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Thursday, October 18, 2007 - Page updated at 12:00 AM

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Oil tax at heart of corruption probe in Alaska

The Associated Press

JUNEAU, Alaska — The Alaska Legislature reports back to work today to review the state's year-old oil tax, which is at the heart of federal investigations in Alaska.

Under pressure from the oil industry, notably former executives of VECO, lawmakers passed the tax last year.

Since then, two of VECO's top executives have pleaded guilty to bribing Alaska lawmakers, and three members of the body that passed the tax have been convicted or await trial on bribery charges.

In addition, U.S. Sen. Ted Stevens and Rep. Don Young have come under increased federal scrutiny since the Legislature last adjourned in June.

Stevens is under federal investigation because VECO employees helped renovate his house; Young is under investigation for campaign-finance practices, according to a federal law-enforcement source. Young reported to the Federal Election Commission on Monday that he's spent $446,845 on legal fees this year.

Gov. Sarah Palin said the tax passed at the urging of former VECO executives is tainted.

She says it's also not bringing in enough money. The state has projected a shortfall of $800 million from it, at a time when North Slope oil is fetching record prices, around $85 a barrel.

Palin wants lawmakers in this special session to raise the tax on the net profits of oil companies from 22.5 percent to 25 percent.

"Oil is being sold at a premium to hungry markets around the world," Palin said last month after she rolled out her plan. "Now more than ever the state needs to make sure an appropriate value for the state's share is received."

Republican state House Speaker John Harris, of Valdez, said he understands this session comes with perhaps the greatest scrutiny the Legislature has faced but that Palin's proposal will be debated like all legislation.

"The governor feels like it didn't get a fair and complete hearing the last time, and there could be some truth to that," Harris said. "So, we do it all over again."

Three former Republican state representatives were charged in May, accused of trading their votes for the tax in exchange for money or the promise of a future job with VECO, an oil-field-services company recently sold to CH2M HILL.

Vic Kohring goes on trial Monday in Anchorage. Pete Kott was found guilty of bribery and he awaits sentencing. The trial for Bruce Weyhrauch has been delayed.

Former Republican state Rep. Tom Anderson, of Anchorage, was sentenced Monday to five years in prison on unrelated bribery charges. He was accused of accepting money from a prison lobbyist, who actually was working undercover for the FBI.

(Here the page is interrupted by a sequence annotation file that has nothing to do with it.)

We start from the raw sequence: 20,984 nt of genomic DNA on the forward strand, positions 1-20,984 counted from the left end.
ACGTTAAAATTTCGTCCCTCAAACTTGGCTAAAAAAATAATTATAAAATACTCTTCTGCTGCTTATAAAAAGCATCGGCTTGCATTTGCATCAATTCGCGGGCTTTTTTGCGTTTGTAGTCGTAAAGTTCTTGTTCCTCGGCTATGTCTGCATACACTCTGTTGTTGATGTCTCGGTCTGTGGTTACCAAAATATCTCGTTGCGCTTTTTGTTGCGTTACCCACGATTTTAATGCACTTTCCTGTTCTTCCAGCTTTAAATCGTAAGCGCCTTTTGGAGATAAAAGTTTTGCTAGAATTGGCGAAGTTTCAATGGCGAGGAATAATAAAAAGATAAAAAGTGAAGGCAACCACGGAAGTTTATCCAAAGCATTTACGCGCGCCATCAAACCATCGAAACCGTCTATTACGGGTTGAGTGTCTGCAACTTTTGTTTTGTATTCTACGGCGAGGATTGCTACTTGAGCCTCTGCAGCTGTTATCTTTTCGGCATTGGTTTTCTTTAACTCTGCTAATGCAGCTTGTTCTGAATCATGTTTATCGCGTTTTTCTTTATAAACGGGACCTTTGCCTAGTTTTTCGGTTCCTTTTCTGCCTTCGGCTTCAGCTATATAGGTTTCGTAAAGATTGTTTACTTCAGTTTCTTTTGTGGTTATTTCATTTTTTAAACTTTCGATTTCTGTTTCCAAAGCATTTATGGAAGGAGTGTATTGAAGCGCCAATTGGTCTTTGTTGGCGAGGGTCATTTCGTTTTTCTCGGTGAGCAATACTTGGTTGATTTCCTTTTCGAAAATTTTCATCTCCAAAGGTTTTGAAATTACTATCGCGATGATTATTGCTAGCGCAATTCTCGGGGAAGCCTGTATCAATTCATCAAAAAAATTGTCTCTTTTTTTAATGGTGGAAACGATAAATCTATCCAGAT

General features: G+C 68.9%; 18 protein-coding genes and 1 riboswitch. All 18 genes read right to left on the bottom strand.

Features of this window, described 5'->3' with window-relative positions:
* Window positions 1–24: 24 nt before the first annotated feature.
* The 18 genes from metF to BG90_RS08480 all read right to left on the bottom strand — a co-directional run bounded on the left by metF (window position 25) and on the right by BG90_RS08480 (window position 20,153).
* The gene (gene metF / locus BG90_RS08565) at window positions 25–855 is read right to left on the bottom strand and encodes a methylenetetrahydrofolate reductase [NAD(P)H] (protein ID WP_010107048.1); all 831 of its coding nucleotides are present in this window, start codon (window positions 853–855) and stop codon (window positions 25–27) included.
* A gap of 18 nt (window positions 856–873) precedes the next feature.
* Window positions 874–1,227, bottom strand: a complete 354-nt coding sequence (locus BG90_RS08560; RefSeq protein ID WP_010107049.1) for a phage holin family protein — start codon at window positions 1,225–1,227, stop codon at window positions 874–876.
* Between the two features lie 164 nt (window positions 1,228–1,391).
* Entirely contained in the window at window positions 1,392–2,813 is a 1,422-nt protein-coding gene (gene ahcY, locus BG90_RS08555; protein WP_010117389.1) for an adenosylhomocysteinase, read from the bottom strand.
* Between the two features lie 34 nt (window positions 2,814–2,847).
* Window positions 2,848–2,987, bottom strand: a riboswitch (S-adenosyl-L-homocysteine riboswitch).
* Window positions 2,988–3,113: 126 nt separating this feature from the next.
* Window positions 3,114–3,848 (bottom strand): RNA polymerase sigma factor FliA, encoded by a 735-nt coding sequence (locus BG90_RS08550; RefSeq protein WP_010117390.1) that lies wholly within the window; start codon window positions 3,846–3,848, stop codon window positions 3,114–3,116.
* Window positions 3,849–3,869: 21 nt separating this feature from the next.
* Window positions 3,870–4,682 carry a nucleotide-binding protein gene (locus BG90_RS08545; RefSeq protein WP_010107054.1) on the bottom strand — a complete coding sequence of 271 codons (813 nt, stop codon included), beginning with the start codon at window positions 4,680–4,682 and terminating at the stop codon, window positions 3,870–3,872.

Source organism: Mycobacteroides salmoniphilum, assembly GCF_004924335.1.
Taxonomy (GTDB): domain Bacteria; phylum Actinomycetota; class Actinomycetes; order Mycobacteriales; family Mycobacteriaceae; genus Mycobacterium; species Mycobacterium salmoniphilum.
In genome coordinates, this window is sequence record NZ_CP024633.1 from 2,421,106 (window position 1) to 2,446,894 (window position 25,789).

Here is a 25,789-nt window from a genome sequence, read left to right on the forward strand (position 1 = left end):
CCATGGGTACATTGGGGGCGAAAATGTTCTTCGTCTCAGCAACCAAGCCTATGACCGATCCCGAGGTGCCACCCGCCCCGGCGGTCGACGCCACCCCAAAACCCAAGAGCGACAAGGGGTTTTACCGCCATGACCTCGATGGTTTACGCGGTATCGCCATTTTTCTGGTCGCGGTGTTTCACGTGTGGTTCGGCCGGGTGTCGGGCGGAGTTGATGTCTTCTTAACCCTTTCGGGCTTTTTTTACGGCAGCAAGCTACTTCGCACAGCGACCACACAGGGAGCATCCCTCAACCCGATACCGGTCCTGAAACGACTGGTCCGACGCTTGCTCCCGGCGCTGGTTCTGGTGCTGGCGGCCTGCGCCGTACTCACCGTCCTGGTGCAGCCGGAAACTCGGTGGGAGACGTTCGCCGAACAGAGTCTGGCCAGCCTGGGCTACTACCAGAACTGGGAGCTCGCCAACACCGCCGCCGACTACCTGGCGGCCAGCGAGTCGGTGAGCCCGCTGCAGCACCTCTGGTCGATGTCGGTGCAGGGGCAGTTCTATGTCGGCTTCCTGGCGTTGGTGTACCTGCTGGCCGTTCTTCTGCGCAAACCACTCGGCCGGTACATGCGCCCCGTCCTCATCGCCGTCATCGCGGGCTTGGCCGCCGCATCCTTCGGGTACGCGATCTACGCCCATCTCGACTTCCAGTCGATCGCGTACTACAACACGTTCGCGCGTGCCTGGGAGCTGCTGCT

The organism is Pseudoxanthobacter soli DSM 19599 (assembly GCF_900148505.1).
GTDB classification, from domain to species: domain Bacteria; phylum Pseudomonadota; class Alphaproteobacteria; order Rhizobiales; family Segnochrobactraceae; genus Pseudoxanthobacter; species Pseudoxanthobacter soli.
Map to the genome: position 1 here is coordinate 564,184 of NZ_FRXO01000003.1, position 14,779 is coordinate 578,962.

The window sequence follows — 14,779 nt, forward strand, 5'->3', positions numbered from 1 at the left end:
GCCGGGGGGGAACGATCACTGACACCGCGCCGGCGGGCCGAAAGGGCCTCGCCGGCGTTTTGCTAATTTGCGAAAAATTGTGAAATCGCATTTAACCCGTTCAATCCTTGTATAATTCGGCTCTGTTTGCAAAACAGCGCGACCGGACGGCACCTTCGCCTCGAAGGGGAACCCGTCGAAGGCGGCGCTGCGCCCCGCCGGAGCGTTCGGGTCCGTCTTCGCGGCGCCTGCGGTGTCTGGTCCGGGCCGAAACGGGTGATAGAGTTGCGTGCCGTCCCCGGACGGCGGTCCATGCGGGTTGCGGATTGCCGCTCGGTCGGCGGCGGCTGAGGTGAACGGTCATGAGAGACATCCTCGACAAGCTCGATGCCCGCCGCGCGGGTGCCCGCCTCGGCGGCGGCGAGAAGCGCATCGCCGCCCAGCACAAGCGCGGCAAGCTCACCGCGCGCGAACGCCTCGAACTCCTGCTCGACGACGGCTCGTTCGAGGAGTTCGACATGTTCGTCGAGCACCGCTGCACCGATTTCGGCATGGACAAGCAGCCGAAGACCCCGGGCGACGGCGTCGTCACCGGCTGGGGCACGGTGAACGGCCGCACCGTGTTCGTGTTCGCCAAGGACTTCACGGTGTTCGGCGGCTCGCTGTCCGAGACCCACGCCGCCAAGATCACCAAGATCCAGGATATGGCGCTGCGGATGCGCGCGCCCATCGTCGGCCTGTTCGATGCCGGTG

One current lawmaker will be absent from this special session: state Senate Rules Chairman John Cowdery.

Cowdery said last month that he would not take part in the special session after former VECO Vice President Rick Smith testified in Kott's trial that the company relied on Cowdery in the state Senate to advance their pro-oil-industry agenda.

Cowdery's office was searched last year by the FBI, but he has not been charged in the corruption probe. He's denied any wrongdoing.

Some lawmakers are concerned about corruption being the driver and focal point of the special session.

Republican state Rep. Jay Ramras, of Fairbanks, said it's creating an unhealthy legislative environment. He also questioned the timing of a special session amid Kohring's corruption trial and Anderson's sentencing.

"It makes a difference to those of us who attend the special session," Ramras said. "It's an inappropriate climate.

"This is bellwether economics that we are engaging in and this should not be a populist lynch mob beating on the oil industry."

Republican state Sen. Charlie Huggins, of Wasilla, said he understands the corruption backdrop is inevitable, but still agrees with Ramras.

"This is about the fiscal destiny of the state," he said. "To beat around the periphery on the politics is disconcerting, and not in the best interest of the state."

Democratic state Minority Leader Beth Kerttula, of Juneau, said that many lawmakers backed the current system without illegal influence but that the state still is being shortchanged.

"There are people who believed in it and supported it, and I disagree with them completely," she said. "But they weren't all bought off. They are wrong but not corrupt."

Copyright © 2007 The Seattle Times Company

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